ONF Technical Advisory Group member and ONF Research Associate Jennifer Rexford reflects on the history of programmable networks, in an ACM Queue article she co-authored with Nick Feamster and Ellen Zegura.
During the past few years, Software Defined Networking (SDN) has taken the world by storm. But, many of the key ideas---such as programmable switches, open interfaces to the data plane, logically-centralized control, and network virtualization---have been "in the air" for the last five, ten, or even twenty years. How have these ideas evolved over time, and what factors led SDN to gain significant traction now where earlier efforts stalled?
My colleagues Nick Feamster and Ellen Zegura, both professors at Georgia Tech, and I traced the intellectual history of programmable networks in a survey article published in ACM Queue. We divide the history into three main threads: research on active networks (from the mid-1990s and early 2000s), work on separating the control and data planes (from around 2001 to 2007), and the OpenFlow® API and network operating systems (from 2007 to around 2010). Network virtualization played an important role throughout this history, ultimately taking root as one of the first significant use cases for SDN, so we also give a brief overview of twenty years of work on network virtualization.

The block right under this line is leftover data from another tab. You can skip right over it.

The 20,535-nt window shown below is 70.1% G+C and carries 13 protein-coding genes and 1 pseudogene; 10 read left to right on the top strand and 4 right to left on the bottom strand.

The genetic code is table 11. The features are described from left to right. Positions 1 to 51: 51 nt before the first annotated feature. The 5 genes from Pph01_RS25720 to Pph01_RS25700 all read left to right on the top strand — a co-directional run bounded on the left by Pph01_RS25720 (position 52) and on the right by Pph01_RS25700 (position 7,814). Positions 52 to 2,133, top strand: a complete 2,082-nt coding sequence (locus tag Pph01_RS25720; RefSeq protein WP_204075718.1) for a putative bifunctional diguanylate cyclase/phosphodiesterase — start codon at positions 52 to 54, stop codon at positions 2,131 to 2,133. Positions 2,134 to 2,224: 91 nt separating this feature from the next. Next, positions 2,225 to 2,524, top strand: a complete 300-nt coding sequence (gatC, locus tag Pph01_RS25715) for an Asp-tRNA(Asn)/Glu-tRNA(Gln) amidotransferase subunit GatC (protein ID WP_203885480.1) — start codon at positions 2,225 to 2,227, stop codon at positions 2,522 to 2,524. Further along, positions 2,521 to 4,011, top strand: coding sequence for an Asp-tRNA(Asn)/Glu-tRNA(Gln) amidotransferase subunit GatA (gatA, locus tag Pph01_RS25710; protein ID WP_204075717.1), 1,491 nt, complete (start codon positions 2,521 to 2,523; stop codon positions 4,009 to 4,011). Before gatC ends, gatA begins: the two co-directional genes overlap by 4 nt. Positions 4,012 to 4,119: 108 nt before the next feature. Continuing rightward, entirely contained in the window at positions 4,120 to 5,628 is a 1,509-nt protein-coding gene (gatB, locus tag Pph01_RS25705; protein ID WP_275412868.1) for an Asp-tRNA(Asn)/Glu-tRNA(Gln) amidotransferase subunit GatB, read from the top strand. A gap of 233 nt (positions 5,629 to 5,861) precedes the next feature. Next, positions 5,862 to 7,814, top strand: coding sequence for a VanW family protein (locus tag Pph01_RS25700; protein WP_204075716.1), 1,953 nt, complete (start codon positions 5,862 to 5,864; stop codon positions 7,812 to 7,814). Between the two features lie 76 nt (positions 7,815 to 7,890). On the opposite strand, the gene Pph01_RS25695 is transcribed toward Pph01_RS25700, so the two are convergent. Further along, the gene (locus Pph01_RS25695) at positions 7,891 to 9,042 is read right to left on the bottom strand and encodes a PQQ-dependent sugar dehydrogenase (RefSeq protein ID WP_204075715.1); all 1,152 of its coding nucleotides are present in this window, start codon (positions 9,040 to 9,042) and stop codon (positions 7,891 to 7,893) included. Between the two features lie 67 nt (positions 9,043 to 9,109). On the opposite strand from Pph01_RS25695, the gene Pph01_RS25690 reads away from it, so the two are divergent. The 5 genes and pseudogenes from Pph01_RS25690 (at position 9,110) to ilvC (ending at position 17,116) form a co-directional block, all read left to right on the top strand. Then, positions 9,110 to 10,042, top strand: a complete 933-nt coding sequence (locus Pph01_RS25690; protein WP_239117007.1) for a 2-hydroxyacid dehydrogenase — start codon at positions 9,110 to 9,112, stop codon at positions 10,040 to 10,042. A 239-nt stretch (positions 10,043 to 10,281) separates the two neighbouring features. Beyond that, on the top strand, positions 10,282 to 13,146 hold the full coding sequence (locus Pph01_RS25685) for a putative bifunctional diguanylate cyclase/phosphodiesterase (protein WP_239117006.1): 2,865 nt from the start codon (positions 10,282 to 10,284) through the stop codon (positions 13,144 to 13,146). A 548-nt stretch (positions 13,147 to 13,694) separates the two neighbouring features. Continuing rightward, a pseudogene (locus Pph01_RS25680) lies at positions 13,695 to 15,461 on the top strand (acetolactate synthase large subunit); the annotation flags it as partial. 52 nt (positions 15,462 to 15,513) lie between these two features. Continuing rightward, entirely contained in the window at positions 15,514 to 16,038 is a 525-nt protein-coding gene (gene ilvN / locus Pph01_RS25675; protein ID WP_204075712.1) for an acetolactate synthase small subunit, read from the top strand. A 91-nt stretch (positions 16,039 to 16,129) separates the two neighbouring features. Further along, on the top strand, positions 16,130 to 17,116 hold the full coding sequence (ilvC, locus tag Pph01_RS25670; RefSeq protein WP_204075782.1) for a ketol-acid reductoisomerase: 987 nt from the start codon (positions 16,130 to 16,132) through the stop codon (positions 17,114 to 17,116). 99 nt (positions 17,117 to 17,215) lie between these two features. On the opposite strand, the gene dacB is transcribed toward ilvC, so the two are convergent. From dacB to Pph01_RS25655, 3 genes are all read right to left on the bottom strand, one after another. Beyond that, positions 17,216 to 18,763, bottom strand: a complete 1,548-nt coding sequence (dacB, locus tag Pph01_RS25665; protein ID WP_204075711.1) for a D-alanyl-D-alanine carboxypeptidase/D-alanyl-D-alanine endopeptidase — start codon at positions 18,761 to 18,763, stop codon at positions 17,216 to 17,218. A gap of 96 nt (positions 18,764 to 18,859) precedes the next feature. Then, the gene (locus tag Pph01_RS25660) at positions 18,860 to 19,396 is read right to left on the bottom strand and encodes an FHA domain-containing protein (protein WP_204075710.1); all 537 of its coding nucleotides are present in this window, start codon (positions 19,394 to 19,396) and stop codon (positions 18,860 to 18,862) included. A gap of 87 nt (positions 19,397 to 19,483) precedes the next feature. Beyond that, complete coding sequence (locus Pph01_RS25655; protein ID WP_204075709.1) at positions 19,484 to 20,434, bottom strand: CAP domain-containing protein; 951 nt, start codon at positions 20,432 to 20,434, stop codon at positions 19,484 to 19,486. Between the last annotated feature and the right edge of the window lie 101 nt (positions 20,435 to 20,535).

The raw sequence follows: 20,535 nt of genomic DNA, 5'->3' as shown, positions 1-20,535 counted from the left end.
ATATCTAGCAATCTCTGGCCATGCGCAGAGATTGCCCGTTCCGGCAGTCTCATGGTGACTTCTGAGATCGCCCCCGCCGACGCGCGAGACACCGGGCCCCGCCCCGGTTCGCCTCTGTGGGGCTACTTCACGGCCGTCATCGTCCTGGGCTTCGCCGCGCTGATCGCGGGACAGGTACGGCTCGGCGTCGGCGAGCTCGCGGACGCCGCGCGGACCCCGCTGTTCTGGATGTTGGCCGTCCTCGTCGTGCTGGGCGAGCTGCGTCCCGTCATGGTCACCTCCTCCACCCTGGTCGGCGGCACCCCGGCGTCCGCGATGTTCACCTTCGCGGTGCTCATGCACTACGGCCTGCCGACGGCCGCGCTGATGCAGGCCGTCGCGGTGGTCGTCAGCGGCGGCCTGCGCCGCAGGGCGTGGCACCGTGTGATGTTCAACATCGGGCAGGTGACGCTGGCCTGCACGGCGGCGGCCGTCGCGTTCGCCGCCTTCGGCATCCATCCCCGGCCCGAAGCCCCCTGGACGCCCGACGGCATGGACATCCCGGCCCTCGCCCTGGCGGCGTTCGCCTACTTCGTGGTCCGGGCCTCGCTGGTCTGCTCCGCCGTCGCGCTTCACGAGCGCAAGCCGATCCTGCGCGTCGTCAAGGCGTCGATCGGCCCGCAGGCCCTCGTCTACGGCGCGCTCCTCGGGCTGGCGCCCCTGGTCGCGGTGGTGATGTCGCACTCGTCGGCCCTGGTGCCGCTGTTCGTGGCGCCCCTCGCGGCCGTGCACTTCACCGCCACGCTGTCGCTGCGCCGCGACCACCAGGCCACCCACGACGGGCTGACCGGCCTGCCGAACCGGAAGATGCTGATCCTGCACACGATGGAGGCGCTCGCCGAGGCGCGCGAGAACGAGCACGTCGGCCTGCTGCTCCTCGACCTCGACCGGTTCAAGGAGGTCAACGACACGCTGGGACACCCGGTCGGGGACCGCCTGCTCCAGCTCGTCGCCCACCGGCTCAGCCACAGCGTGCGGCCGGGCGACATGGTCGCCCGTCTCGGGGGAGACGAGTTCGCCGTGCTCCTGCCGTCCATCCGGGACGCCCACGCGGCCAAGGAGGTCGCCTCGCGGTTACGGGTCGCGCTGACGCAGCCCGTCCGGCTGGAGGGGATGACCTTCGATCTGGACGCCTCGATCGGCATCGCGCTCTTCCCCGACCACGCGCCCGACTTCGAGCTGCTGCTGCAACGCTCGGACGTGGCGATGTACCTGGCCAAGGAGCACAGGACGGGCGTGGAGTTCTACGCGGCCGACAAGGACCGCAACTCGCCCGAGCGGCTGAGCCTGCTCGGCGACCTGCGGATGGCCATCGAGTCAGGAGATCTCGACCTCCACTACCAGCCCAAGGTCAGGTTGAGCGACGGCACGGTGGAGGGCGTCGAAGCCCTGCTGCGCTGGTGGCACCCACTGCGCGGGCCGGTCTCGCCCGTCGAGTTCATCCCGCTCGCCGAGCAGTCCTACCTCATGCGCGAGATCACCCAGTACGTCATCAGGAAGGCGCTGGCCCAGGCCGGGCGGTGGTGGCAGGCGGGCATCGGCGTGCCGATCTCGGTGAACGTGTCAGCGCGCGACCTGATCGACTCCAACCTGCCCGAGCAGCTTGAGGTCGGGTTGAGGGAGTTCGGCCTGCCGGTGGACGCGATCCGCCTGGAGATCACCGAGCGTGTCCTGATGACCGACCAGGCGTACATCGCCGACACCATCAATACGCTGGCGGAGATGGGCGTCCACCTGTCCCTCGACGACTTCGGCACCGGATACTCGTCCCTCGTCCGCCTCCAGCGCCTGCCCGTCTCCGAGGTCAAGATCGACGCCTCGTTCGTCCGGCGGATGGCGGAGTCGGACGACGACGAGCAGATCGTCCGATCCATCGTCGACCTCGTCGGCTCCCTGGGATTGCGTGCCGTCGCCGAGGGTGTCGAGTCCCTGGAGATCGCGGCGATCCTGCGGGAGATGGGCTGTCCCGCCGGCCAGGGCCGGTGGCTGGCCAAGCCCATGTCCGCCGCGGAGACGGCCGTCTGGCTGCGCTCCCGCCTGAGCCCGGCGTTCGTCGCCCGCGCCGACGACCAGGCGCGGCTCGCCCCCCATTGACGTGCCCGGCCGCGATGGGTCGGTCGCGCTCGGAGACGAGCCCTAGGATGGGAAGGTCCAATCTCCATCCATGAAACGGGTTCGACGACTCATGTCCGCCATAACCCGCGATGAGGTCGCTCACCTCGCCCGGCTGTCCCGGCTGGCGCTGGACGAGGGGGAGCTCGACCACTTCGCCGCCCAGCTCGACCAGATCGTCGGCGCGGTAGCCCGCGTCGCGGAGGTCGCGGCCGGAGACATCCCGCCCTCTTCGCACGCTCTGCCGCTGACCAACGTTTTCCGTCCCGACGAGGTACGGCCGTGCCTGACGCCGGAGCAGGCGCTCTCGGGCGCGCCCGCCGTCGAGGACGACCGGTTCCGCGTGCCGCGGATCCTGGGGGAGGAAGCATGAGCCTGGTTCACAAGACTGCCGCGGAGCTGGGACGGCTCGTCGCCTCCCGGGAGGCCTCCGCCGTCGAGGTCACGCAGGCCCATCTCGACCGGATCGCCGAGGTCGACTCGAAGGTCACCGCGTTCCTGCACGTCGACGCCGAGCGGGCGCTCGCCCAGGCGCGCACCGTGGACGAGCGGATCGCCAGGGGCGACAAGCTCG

As researchers, our focus was on the intellectual history---the evolution of the ideas over time. But ideas rarely arise in a vacuum. As such, we also discuss the application "pulls" and technology "pushes" that drove each stage of innovation, as well as the prevailing critiques of the ideas at the time. Any attempt to record history is necessarily incomplete, and we are happy to hear comments about topics we missed or important issues we did not capture. Since the ACM Queue article was published, we've already received suggestions that we should have discussed the Ipsilon Switch and the MPOA (MultiProtocol Over ATM) effort at the ATM Forum, as well as the ongoing I2RS efforts at the IETF. We hope you find the article useful in shedding light on an fascinating period in the history of computer networking, and that the lessons from the past can help guide the progress of SDN in the future.
- Jennifer Rexford, Gordon Y. S. Wu Professor of Engineering, Computer Science Department, Princeton University